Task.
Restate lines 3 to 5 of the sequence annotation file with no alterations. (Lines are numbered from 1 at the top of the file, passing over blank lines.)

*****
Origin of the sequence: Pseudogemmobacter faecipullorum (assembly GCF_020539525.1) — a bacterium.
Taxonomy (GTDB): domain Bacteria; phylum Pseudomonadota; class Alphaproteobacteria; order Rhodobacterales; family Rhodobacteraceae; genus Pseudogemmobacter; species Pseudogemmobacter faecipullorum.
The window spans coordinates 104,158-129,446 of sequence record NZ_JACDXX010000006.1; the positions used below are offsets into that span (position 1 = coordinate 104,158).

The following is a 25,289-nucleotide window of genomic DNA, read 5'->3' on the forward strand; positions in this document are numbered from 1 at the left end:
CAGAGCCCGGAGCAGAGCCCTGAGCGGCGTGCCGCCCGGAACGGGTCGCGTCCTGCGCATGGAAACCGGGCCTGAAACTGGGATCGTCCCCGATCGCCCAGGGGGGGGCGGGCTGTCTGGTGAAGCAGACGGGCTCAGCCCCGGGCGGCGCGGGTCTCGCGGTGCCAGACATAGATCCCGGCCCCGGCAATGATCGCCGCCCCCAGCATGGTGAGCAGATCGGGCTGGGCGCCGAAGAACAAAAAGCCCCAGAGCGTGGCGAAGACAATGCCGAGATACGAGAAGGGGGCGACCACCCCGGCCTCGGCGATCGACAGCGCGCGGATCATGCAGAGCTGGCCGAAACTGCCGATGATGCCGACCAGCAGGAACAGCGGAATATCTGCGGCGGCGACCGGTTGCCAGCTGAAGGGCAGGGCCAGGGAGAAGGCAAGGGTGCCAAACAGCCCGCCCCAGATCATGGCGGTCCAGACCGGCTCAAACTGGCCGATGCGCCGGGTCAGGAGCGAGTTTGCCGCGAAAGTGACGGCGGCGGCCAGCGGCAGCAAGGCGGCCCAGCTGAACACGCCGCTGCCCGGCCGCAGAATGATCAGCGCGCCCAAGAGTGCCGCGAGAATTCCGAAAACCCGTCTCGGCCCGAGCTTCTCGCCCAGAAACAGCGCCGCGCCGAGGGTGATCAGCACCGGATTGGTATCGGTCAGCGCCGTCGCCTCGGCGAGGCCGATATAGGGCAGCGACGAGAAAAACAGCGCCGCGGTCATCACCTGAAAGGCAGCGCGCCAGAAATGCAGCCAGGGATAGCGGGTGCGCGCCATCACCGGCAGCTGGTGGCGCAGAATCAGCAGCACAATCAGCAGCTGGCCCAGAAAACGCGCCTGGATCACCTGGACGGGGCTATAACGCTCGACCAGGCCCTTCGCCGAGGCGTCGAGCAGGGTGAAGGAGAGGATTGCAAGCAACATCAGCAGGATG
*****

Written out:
The window spans coordinates 104,158-129,446 of sequence record NZ_JACDXX010000006.1; the positions used below are offsets into that span (position 1 = coordinate 104,158).

The following is a 25,289-nucleotide window of genomic DNA, read 5'->3' on the forward strand; positions in this document are numbered from 1 at the left end:
CAGAGCCCGGAGCAGAGCCCTGAGCGGCGTGCCGCCCGGAACGGGTCGCGTCCTGCGCATGGAAACCGGGCCTGAAACTGGGATCGTCCCCGATCGCCCAGGGGGGGGCGGGCTGTCTGGTGAAGCAGACGGGCTCAGCCCCGGGCGGCGCGGGTCTCGCGGTGCCAGACATAGATCCCGGCCCCGGCAATGATCGCCGCCCCCAGCATGGTGAGCAGATCGGGCTGGGCGCCGAAGAACAAAAAGCCCCAGAGCGTGGCGAAGACAATGCCGAGATACGAGAAGGGGGCGACCACCCCGGCCTCGGCGATCGACAGCGCGCGGATCATGCAGAGCTGGCCGAAACTGCCGATGATGCCGACCAGCAGGAACAGCGGAATATCTGCGGCGGCGACCGGTTGCCAGCTGAAGGGCAGGGCCAGGGAGAAGGCAAGGGTGCCAAACAGCCCGCCCCAGATCATGGCGGTCCAGACCGGCTCAAACTGGCCGATGCGCCGGGTCAGGAGCGAGTTTGCCGCGAAAGTGACGGCGGCGGCCAGCGGCAGCAAGGCGGCCCAGCTGAACACGCCGCTGCCCGGCCGCAGAATGATCAGCGCGCCCAAGAGTGCCGCGAGAATTCCGAAAACCCGTCTCGGCCCGAGCTTCTCGCCCAGAAACAGCGCCGCGCCGAGGGTGATCAGCACCGGATTGGTATCGGTCAGCGCCGTCGCCTCGGCGAGGCCGATATAGGGCAGCGACGAGAAAAACAGCGCCGCGGTCATCACCTGAAAGGCAGCGCGCCAGAAATGCAGCCAGGGATAGCGGGTGCGCGCCATCACCGGCAGCTGGTGGCGCAGAATCAGCAGCACAATCAGCAGCTGGCCCAGAAAACGCGCCTGGATCACCTGGACGGGGCTATAACGCTCGACCAGGCCCTTCGCCGAGGCGTCGAGCAGGGTGAAGGAGAGGATTGCAAGCAACATCAGCAGGATG